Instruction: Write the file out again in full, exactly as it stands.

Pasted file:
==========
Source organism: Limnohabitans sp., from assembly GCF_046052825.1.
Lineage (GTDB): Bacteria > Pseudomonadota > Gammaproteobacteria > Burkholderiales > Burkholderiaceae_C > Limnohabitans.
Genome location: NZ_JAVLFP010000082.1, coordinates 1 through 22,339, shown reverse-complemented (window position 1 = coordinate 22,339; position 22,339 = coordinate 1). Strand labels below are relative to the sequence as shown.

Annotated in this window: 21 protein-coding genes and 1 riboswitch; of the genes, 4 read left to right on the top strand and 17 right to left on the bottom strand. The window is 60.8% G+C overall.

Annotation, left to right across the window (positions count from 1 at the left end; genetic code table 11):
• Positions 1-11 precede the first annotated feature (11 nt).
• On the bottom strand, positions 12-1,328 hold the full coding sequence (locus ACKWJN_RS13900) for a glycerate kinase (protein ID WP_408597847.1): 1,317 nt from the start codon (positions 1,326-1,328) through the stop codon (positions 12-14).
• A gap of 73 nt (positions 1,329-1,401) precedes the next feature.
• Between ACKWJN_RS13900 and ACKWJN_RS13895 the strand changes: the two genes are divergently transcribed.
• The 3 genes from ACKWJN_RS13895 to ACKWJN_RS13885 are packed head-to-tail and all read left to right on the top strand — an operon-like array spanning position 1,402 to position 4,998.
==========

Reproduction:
Source organism: Limnohabitans sp., from assembly GCF_046052825.1.
Lineage (GTDB): Bacteria > Pseudomonadota > Gammaproteobacteria > Burkholderiales > Burkholderiaceae_C > Limnohabitans.
Genome location: NZ_JAVLFP010000082.1, coordinates 1 through 22,339, shown reverse-complemented (window position 1 = coordinate 22,339; position 22,339 = coordinate 1). Strand labels below are relative to the sequence as shown.

Annotated in this window: 21 protein-coding genes and 1 riboswitch; of the genes, 4 read left to right on the top strand and 17 right to left on the bottom strand. The window is 60.8% G+C overall.

Annotation, left to right across the window (positions count from 1 at the left end; genetic code table 11):
• Positions 1-11 precede the first annotated feature (11 nt).
• On the bottom strand, positions 12-1,328 hold the full coding sequence (locus ACKWJN_RS13900) for a glycerate kinase (protein ID WP_408597847.1): 1,317 nt from the start codon (positions 1,326-1,328) through the stop codon (positions 12-14).
• A gap of 73 nt (positions 1,329-1,401) precedes the next feature.
• Between ACKWJN_RS13900 and ACKWJN_RS13895 the strand changes: the two genes are divergently transcribed.
• The 3 genes from ACKWJN_RS13895 to ACKWJN_RS13885 are packed head-to-tail and all read left to right on the top strand — an operon-like array spanning position 1,402 to position 4,998.